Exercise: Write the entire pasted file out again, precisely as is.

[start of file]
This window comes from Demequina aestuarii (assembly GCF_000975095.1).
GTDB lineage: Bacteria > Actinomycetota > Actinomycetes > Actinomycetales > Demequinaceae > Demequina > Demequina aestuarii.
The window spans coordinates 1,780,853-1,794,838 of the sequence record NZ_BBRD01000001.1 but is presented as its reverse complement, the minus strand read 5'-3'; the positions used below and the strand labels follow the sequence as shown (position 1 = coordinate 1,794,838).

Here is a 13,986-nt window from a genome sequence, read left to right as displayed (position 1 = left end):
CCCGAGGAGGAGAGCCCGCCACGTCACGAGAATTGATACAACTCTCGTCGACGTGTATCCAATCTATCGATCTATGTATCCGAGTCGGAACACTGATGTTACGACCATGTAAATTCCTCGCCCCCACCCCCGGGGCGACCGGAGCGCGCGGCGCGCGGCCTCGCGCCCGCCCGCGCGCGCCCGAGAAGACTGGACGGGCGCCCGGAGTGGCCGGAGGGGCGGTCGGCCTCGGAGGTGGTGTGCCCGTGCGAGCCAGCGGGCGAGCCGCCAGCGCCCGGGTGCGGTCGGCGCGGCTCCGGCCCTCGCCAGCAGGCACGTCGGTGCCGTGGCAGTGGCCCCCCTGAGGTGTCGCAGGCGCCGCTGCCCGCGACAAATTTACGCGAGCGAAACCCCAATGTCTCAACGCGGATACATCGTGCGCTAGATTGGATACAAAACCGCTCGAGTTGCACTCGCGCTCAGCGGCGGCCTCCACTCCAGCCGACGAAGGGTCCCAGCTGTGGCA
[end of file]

This window comes from Demequina aestuarii (assembly GCF_000975095.1).
GTDB lineage: Bacteria > Actinomycetota > Actinomycetes > Actinomycetales > Demequinaceae > Demequina > Demequina aestuarii.
The window spans coordinates 1,780,853-1,794,838 of the sequence record NZ_BBRD01000001.1 but is presented as its reverse complement, the minus strand read 5'-3'; the positions used below and the strand labels follow the sequence as shown (position 1 = coordinate 1,794,838).

Here is a 13,986-nt window from a genome sequence, read left to right as displayed (position 1 = left end):
CCCGAGGAGGAGAGCCCGCCACGTCACGAGAATTGATACAACTCTCGTCGACGTGTATCCAATCTATCGATCTATGTATCCGAGTCGGAACACTGATGTTACGACCATGTAAATTCCTCGCCCCCACCCCCGGGGCGACCGGAGCGCGCGGCGCGCGGCCTCGCGCCCGCCCGCGCGCGCCCGAGAAGACTGGACGGGCGCCCGGAGTGGCCGGAGGGGCGGTCGGCCTCGGAGGTGGTGTGCCCGTGCGAGCCAGCGGGCGAGCCGCCAGCGCCCGGGTGCGGTCGGCGCGGCTCCGGCCCTCGCCAGCAGGCACGTCGGTGCCGTGGCAGTGGCCCCCCTGAGGTGTCGCAGGCGCCGCTGCCCGCGACAAATTTACGCGAGCGAAACCCCAATGTCTCAACGCGGATACATCGTGCGCTAGATTGGATACAAAACCGCTCGAGTTGCACTCGCGCTCAGCGGCGGCCTCCACTCCAGCCGACGAAGGGTCCCAGCTGTGGCA